Tested! 3 Ways to Save Warped Plywood

Have you ever kept plywood stored in a garage waiting to be used on that perfect project only to find that it has warped when you go to use it? Before you decide to dispose of the warped plywood, let’s find out if there are any ways to save warped plywood.

You can save warped plywood by spraying the bowed area with warm water and laying it down on a flat warm surface, humped side up, wet side down. Once the plywood is flat, place it in a cooler spot to cool down, then store it in a dry location for use later.

Plywood is manufactured from thin wood veneer sheets; the sheets are laminated and glued together. It can warp very easily if not stored or handled properly. Let’s delve deeper to find out what can be done to save warped plywood and find out some of the reasons plywood warps.

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Why Plywood Warps

Lets do a quick explanation of why plywood warps, so you have some idea which ideas are junk, and which are actually good.

Plywood warps because the layers of wood soak up different amounts of moisture from the atmosphere. This causes the side that soaked up more moisture to be slightly larger than the other, causing warp.

The convex side of the plywood soaked up more moisture, while the concave, “cupped” side soaked up less.

While the first method of saving plywood just attempts to flatten with force, some of the other methods try to even out the moisture discrepency.

How Can Warped Plywood Be Saved?

There are various ways to save warped plywood and ensure that they are in shape to be used again. The best way to save the warped plywood would be to flatten it. I have listed a few options below; you can decide which one would work best for you.

Place The Warped Plywood In Direct Sunlight

Warped plywood is easy to straighten out with a little help from the sun!

  • Spray a generous amount of hot water onto the concave area of the warped plywood. The concave area refers to the interior of the hump that has been formed due to the warping.
  • The plywood sheet can be set on a flat surface, preferably a driveway that receives adequate exposure to sunlight. When placing the plywood sheet, ensure that the humped side faces upward and the side that has been sprayed with water faces down.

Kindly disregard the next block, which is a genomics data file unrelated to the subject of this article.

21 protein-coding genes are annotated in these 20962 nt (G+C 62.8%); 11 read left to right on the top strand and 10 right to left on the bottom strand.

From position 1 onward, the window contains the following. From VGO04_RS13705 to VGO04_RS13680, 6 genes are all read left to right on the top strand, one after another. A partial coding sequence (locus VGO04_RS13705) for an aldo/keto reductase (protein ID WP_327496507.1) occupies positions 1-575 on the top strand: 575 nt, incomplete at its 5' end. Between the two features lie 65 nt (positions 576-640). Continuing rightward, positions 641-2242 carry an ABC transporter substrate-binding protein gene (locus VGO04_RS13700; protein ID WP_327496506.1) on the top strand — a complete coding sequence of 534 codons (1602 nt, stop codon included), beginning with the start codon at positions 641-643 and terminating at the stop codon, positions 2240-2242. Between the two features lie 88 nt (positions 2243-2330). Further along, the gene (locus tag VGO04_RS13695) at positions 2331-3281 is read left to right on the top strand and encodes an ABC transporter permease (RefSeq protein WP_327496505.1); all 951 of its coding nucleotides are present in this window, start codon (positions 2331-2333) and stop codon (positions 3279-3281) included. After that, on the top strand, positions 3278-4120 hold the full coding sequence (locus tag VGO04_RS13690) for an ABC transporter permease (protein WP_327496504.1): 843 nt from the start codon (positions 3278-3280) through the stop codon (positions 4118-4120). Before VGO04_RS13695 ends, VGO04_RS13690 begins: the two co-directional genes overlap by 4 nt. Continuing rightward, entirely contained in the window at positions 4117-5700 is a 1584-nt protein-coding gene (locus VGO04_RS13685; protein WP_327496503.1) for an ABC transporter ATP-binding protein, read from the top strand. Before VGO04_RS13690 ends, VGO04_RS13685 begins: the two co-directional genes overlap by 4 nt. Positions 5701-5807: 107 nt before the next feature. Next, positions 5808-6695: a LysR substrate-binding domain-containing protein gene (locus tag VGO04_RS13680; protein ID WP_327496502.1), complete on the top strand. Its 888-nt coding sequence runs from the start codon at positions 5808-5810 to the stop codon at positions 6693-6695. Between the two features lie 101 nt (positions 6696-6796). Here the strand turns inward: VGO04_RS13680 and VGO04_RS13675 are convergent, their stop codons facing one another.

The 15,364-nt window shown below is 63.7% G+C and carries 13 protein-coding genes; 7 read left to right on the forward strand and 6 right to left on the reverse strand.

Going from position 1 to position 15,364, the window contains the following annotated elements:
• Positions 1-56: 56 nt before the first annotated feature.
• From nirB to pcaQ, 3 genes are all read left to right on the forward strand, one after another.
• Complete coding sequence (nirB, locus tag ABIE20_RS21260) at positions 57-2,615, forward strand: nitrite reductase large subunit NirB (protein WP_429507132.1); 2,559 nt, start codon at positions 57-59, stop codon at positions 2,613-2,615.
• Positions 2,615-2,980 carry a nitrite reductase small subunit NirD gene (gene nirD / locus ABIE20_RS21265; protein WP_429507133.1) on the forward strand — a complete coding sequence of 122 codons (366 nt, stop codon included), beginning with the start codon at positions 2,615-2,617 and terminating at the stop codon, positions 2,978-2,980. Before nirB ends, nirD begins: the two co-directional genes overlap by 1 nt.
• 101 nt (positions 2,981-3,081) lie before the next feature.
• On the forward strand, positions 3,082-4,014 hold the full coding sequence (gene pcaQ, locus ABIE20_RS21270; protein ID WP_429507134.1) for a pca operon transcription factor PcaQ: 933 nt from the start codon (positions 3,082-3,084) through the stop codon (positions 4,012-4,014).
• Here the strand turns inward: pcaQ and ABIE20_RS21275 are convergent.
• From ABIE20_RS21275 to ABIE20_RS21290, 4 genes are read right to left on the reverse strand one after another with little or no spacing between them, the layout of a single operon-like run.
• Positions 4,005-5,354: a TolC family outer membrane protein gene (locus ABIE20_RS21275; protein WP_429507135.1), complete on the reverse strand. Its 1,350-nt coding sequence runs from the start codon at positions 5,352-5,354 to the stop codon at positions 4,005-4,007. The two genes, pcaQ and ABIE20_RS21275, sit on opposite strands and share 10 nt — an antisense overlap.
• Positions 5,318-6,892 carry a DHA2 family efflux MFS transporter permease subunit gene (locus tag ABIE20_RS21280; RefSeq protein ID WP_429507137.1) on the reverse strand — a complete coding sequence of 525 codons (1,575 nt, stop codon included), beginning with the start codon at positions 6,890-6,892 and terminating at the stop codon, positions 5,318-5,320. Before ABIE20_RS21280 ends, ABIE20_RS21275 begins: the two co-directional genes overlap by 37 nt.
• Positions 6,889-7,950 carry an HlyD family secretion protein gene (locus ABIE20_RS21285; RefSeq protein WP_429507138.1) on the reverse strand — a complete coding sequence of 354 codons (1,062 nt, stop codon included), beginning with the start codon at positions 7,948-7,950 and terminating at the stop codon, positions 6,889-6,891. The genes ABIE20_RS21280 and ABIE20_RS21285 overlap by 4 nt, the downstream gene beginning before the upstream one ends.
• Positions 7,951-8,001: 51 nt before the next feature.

• A heavy object can be positioned on top of the hump of the plywood to help it flatten out.
  • The plywood should be left in the sun for as long as it takes to start showing signs of flattening. It is advisable to check on the progress every five to 10 minutes to avoid overexposure to the sun.
  • As soon as it is flat, place the plywood indoors in a cooler spot.

This method applies moisture to the shorter side of the plywood, swelling it a bit, while applying sun to the other side to remove moisture and shrink it.

Theoretically, this should help un-warp the plywood. I gave it a try.

Warped plywood in sun

I did this inside because I live in Minnesota, and temperature matters. The warmer your spot, the better for this. Inside, in front of large window that gets plenty of morning sun was my best bet.

It definitely made a difference, and my plywood was less warped afterward. It wasn’t perfect, but the bit of warp that was left could be easily flatted with the next method.

Use A Heavy Weight To Flatten Warped Plywood

This technique is probably one of the easiest to follow, with just a few easy steps;

  • Lay the plywood on a flat surface
  • Place heavy weights evenly across the panel without bending the edge of the plywood. Dumbbells generally work the best.
  • Leave to stand overnight and notice the difference in the morning. If it has not reached the full desired effect, you can repeat this process daily until the warped plywood is completely flattened.

Note that the heavier your objects, the better. Also, don’t be alarmed if you have to repeat this process for multiple nights. If you can leave it for a week, that’ll make a bigger difference.

A lot of the time, if I bring home a piece of plywood that’s warped, I’ll just put it on the bottom of the stack. That way, the other pieces of plywood will weight it down and slowly flatten it, and then by the time I need it, it’s ready to go.

This is why when you go to the home improvement store, you’ll often see that the pieces at the bottom of the stack of plywood are nice and flat.

Plywood stack

At the moment, my plywood flattening pile is a catch-all for scraps and other wood I hope to use soon, but I’m on a new workbench that will have space at the bottom for medium-sized pieces of plywood to sit and flatten.

Model of future workbench